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its an okay booki expected better
Maar has done some useful and suggestive literary detective work, in bringing to light a series of uncanny parallels between Nabokov's Lolita and a short story featuring a nymphet heroine of the same name by a now-obscure German writer of the teens, twenties and thirties.The problem here, beyond the endless series of conjectures, often formulated rhetorically (isn't iot likely that Nabokov, living in Berlin in those years, could have come across the story, etc), and Perry Anderson's indifferent
it was a slow day at work, so i read it. fantastic analysis. however, his french-isms were really annoying. in most cases, the english word would have been a superior choice. the book's a translation, right? translate.
Actual rating: 3.5/5 starsSooooo this was a suuuper interesting read, but it wasn’t exactly an easy read. It took me ages to get through because it was quite dense, but I was so fascinated by the concept of Lolita not being a completely original... would recommend for people who have read Lolita
Very interesting topic. Presupposes a bit of prior knowledge. But still very interesting and informative.
Quite interesting literary speculative investigation that uncovers something about the way Nabokov worked - taking details from an abominable short story and including them in his own novels and plays - only to mock the terrible writing of a virtually unknown German author, apparently. It's a good read, sometimes mind blowing, and as a bonus includes the two short stories that must have, in some way, inspired Nabokov: an "ur-Lolita", and another one that shares a lot with The Invention of Waltz....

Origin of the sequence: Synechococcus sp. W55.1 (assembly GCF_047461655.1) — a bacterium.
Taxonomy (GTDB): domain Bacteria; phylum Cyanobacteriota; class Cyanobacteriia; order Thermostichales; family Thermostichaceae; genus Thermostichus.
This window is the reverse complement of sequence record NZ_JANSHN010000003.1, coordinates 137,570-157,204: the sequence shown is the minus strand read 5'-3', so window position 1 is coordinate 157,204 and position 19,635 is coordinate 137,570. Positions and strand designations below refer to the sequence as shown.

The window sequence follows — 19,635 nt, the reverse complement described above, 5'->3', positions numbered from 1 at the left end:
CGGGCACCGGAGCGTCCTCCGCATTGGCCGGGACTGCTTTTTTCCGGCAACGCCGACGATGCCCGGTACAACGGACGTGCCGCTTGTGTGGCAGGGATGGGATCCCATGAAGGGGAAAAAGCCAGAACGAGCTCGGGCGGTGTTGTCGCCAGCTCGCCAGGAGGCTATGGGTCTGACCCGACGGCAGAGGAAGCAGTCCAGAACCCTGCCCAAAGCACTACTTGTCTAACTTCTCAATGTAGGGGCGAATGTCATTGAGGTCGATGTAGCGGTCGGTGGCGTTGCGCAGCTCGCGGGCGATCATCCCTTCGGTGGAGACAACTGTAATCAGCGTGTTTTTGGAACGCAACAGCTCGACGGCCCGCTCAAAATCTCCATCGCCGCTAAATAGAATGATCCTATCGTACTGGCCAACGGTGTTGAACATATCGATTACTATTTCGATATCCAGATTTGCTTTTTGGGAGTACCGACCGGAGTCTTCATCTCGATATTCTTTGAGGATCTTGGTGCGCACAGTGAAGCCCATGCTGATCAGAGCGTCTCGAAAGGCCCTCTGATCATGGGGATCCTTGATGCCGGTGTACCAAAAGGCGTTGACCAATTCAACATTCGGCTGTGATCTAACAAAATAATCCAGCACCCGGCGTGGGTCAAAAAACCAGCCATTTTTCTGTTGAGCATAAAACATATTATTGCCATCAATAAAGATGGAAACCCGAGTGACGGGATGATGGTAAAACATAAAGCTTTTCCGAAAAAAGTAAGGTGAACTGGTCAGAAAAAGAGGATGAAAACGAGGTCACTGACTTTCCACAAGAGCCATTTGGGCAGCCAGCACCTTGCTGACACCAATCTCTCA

Short and sweet, just how I like my literary biographies. Too much in the traditional essay structure to be a truly compelling read, but interesting enough subject to keep the reader engaged. Would have been improved if the author had been able to take a more definitive position - did Nabokov plagiarize? Didn't he? - but I guess this stance is one of the downsides of being predominantly a fiction reader - you expect too much in the way of conclusions.
Really interesting short book which traces the possibility that either consciouslyor subconsciously, Nabokov fashioned some incidents of his Masterpiece from a minorGerman writer short stories, who lived in Berlin at the same time he did. There is nothing more thansurmise to back this up, but interesting, non the less. If you are one who reads everything on Nabokov, this might be a satisfying read.
A (vaguely) interesting bit of literary detective work. I’ll be frank, I found it a somewhat dull. Your time would be better spent reading Nabokov himself, or even the ‘lost’ work of Heinz von Lichberg (the author of the ‘other’, less famous Lolita). Only for the completists.
Interesting, but the whole thing could have been done with a bullet point list. He was wordy and dry in order to make this into a book, and it still came out to a small book. Looks like he just wanted to charge $20 for something that could have been a magazine article.